NCFA Comments: CSA/IIROC Joint Consultation Paper 21-402: Proposed Framework for Crypto-Asset Trading Platforms

NCFA | Regulatory Committee | May 2019

OSC and IIROC consultation crypto assets trading platforms - NCFA Comments:  CSA/IIROC Joint Consultation Paper 21-402: Proposed Framework for Crypto-Asset Trading PlatformsCanadian Securities Administrators/Investment Industry Regulatory Organization of Canada

Joint Consultation Paper 21-402: Proposed Framework for Crypto-Asset Trading Platforms

Comments from the National Crowdfunding & Fintech Association of Canada (NCFA)



The NCFA welcomes this consultation.  We are in favour of the regulation of crypto asset platforms as long regulation is:

  • principles based and outcomes focused,
  • proportionate,
  • risk based,
  • not unduly limiting of innovation and competition,
  • consistent with global regulation and international best practices,
  • fully harmonized across Canada, and
  • technology neutral to the extent reasonably possible.


Whether Platforms are trading securities or not, they should be covered by KYC/AML/CFT legislation. Apart from that, regulators should be nimble yet cautious as global approaches remain unclear and the landscape remains unsettled. We also know that overly prescriptive regulation can severely limit innovation and competition. At this stage, less is more.



  1. Are there factors in addition to those noted in Part 2 that we should consider?

- We have nothing to add to the remarks of other commenters.


  1. What best practices exist for Platforms to mitigate the risks outlined in Part 3? Are there any other significant risks which we have not identified?


- ASIFMA Best Practices for Digital Asset Exchanges June 2018 (

- Cryptocurrency security standard (


- ISDA CDM on representing derivatives trade events and processes (


The risks have been highlighted in the CP, but we think that regulators should give equal status to the opportunities (as well as the threats) – for example: democratisation of investment opportunities, the advantages that come from dis-intermediation, more product/services innovation and efficiencies, access to wider sources of capital, more liquidity, and so on.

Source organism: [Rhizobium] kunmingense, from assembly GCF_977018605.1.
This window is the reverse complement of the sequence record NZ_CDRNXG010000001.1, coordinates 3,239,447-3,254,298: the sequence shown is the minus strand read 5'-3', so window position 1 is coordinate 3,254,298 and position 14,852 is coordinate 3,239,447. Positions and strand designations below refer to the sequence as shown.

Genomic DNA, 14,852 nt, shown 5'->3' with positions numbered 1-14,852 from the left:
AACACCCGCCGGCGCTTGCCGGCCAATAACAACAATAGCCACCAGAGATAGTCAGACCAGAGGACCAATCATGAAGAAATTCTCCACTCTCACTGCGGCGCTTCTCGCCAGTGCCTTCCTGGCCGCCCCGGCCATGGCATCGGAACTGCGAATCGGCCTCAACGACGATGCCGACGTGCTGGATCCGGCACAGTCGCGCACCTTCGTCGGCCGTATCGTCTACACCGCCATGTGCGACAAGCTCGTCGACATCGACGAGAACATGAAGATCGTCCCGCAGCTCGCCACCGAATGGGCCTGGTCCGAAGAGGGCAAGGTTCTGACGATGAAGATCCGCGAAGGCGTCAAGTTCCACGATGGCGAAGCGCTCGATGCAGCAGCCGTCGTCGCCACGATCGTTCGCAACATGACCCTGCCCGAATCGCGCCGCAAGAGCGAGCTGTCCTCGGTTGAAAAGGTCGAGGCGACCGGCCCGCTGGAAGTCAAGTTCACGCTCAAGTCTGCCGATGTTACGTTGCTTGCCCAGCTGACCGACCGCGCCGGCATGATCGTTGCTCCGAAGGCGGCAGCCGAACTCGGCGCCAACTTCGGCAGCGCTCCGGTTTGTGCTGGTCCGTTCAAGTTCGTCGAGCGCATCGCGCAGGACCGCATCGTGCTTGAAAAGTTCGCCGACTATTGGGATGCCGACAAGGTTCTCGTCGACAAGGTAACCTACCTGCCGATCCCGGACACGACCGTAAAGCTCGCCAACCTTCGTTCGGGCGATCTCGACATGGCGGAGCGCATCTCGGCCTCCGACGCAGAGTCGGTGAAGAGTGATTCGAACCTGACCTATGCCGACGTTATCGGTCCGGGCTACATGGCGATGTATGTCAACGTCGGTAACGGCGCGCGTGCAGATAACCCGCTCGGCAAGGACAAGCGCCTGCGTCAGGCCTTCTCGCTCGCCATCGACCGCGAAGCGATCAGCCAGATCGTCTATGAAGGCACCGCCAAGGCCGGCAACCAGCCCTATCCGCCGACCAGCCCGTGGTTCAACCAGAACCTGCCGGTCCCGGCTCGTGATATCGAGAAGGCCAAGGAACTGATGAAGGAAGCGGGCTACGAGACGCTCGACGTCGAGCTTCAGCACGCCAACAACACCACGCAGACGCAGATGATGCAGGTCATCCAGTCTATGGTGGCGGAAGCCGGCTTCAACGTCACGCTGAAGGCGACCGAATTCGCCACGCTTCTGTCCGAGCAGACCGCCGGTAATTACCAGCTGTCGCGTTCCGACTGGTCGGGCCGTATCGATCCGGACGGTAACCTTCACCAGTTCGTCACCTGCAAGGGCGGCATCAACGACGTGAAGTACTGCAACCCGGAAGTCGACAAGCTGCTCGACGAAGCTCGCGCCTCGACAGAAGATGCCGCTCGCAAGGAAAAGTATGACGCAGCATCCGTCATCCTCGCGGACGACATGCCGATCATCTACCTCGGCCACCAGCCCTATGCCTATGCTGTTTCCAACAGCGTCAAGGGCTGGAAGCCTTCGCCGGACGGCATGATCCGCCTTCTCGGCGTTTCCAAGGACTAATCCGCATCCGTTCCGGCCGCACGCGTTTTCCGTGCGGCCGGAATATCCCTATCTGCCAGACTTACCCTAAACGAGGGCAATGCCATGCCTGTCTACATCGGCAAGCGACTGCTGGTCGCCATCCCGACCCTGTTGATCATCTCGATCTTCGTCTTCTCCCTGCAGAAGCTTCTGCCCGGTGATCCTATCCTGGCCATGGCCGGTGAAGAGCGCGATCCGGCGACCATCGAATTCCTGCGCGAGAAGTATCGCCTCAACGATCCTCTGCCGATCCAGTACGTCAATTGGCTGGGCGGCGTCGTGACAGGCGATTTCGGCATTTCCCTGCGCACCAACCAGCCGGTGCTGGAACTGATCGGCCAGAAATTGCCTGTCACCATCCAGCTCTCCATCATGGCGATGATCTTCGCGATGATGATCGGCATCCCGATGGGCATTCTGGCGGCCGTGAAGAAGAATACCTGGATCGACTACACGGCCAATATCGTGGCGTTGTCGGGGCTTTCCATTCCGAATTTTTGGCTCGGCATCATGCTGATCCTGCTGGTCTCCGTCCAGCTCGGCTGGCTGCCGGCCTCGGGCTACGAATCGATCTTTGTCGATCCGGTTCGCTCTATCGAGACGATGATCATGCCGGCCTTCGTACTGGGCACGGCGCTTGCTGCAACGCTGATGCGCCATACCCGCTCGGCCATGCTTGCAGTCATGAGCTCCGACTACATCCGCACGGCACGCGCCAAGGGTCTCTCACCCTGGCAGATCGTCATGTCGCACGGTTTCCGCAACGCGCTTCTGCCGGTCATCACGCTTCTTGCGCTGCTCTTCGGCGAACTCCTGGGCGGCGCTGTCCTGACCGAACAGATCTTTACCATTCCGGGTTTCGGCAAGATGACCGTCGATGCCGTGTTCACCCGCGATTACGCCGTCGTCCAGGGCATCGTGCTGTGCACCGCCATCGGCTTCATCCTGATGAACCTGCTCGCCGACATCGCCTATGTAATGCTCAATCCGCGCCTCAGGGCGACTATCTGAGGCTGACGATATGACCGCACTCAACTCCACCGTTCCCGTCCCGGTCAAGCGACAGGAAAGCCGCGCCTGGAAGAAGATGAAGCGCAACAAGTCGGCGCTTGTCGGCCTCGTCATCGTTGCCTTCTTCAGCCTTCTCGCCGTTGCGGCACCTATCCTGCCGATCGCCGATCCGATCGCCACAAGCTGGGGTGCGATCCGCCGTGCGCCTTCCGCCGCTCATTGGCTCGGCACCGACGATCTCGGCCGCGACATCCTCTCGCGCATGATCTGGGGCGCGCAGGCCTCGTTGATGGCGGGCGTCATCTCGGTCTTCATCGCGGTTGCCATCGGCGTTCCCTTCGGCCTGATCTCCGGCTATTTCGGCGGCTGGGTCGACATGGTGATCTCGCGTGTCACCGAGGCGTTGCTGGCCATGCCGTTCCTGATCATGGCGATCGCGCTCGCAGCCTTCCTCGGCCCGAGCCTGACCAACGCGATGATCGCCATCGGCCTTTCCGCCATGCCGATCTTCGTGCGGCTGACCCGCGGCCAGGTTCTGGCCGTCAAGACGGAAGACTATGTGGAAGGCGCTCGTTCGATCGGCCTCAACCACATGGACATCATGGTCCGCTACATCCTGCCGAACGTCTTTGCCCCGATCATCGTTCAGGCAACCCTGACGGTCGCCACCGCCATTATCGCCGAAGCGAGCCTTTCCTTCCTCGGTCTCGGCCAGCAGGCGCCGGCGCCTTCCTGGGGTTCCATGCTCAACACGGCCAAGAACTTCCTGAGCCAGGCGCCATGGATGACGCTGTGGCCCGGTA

1. Are there any global approaches to regulating Platforms that are appropriate to be considered in Canada?

- We prefer the less restrictive and prescriptive (and more supportive and collaborative) approaches in the United Kingdom and Germany, which are clearly working.

See: Canada's regulatory system for fintech is complex, costly and chaotic and is stifling innovation


  1. What standards should a Platform adopt to mitigate the risks related to safeguarding investors’ assets? Please explain and provide examples both for Platforms that have their own custody systems and for Platforms that use third-party custodians to safeguard their participants’ assets.


- Market participants have responded to this question.  Standards should vary depending on the size, functions, risks, etc of each Platform. Each platform should have a duty to protect the digital assets, security of its users, and their data; however following regulatory standards through on-boarding should remain the responsibility of the custodian(s) of capital.


- We note that for permissioned/centralized issues, there is lower custody risk as the issuer can freeze when potential threats occur, burn and reissue if the threat is confirmed.


  1. Other than issuance of Type I and Type II SOC 2 Reports, are there alternative ways in which auditors or other parties can provide assurance to regulators that a Platform has controls in place to ensure that investors’ crypto-assets exist and are appropriately segregated and protected, and that transactions with respect to those assets are verifiable?


- For a period of time, finding enough competent internal and external auditors or other sources of assurance may be tough. We assume that CSA is collaborating with the relevant accounting and auditing bodies in Canada and internationally on education and standards. It may be that auditors will need to retain the support of skilled persons to provide them with the necessary confidence to sign off on the Reports, or should perhaps be able to rely on an ISR. The comments of the CPA in this consultation are helpful. Auditors may also collect a list of “best practices” to understand what common virtual checklists may include throughout the vetting/assurance of a Platform.


- Having said that, we understand that some auditors are today offering these services in Canada and are competent to do so.


  1. Are there challenges associated with a Platform being structured so as to make actual delivery of crypto assets to a participant’s wallet? What are the benefits to participants, if any, of the Platforms holding or storing crypto assets on their behalf?


- These questions are better answered by market participants, but one obvious benefit is that holding or storing crypto (safely) should reduce the costs (and risks) of moving the assets on and off the Platform.


  1. What factors should be considered in determining a fair price for crypto assets?

- We suggest that regulators should usually leave this question to the market, subject to full disclosure and regulatory and audit oversight.


  1. Are there reliable pricing sources that could be used by Platforms to determine a fair price, and for regulators to assess whether Platforms have complied with fair pricing requirements? What factors should be used to determine whether a pricing source is reliable?